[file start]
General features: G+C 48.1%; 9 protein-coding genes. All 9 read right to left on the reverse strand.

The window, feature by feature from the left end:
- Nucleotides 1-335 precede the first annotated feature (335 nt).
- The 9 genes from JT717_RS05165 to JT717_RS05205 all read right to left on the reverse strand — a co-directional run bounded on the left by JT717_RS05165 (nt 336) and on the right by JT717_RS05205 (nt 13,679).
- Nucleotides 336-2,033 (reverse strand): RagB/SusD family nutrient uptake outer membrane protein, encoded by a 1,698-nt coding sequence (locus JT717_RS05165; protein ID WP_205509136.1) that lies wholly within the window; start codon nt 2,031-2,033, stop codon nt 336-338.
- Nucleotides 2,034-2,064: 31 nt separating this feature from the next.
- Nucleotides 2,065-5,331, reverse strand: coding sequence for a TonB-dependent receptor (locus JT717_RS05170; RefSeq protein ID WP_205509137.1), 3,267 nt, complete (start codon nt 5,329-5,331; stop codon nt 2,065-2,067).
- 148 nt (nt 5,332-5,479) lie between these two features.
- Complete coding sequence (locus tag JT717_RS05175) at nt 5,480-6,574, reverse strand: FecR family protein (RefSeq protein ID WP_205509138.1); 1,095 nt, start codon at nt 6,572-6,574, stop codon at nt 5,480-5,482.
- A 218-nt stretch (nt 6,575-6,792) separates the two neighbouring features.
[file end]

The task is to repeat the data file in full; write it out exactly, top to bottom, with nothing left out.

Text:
General features: G+C 48.1%; 9 protein-coding genes. All 9 read right to left on the reverse strand.

The window, feature by feature from the left end:
- Nucleotides 1-335 precede the first annotated feature (335 nt).
- The 9 genes from JT717_RS05165 to JT717_RS05205 all read right to left on the reverse strand — a co-directional run bounded on the left by JT717_RS05165 (nt 336) and on the right by JT717_RS05205 (nt 13,679).
- Nucleotides 336-2,033 (reverse strand): RagB/SusD family nutrient uptake outer membrane protein, encoded by a 1,698-nt coding sequence (locus JT717_RS05165; protein ID WP_205509136.1) that lies wholly within the window; start codon nt 2,031-2,033, stop codon nt 336-338.
- Nucleotides 2,034-2,064: 31 nt separating this feature from the next.
- Nucleotides 2,065-5,331, reverse strand: coding sequence for a TonB-dependent receptor (locus JT717_RS05170; RefSeq protein ID WP_205509137.1), 3,267 nt, complete (start codon nt 5,329-5,331; stop codon nt 2,065-2,067).
- 148 nt (nt 5,332-5,479) lie between these two features.
- Complete coding sequence (locus tag JT717_RS05175) at nt 5,480-6,574, reverse strand: FecR family protein (RefSeq protein ID WP_205509138.1); 1,095 nt, start codon at nt 6,572-6,574, stop codon at nt 5,480-5,482.
- A 218-nt stretch (nt 6,575-6,792) separates the two neighbouring features.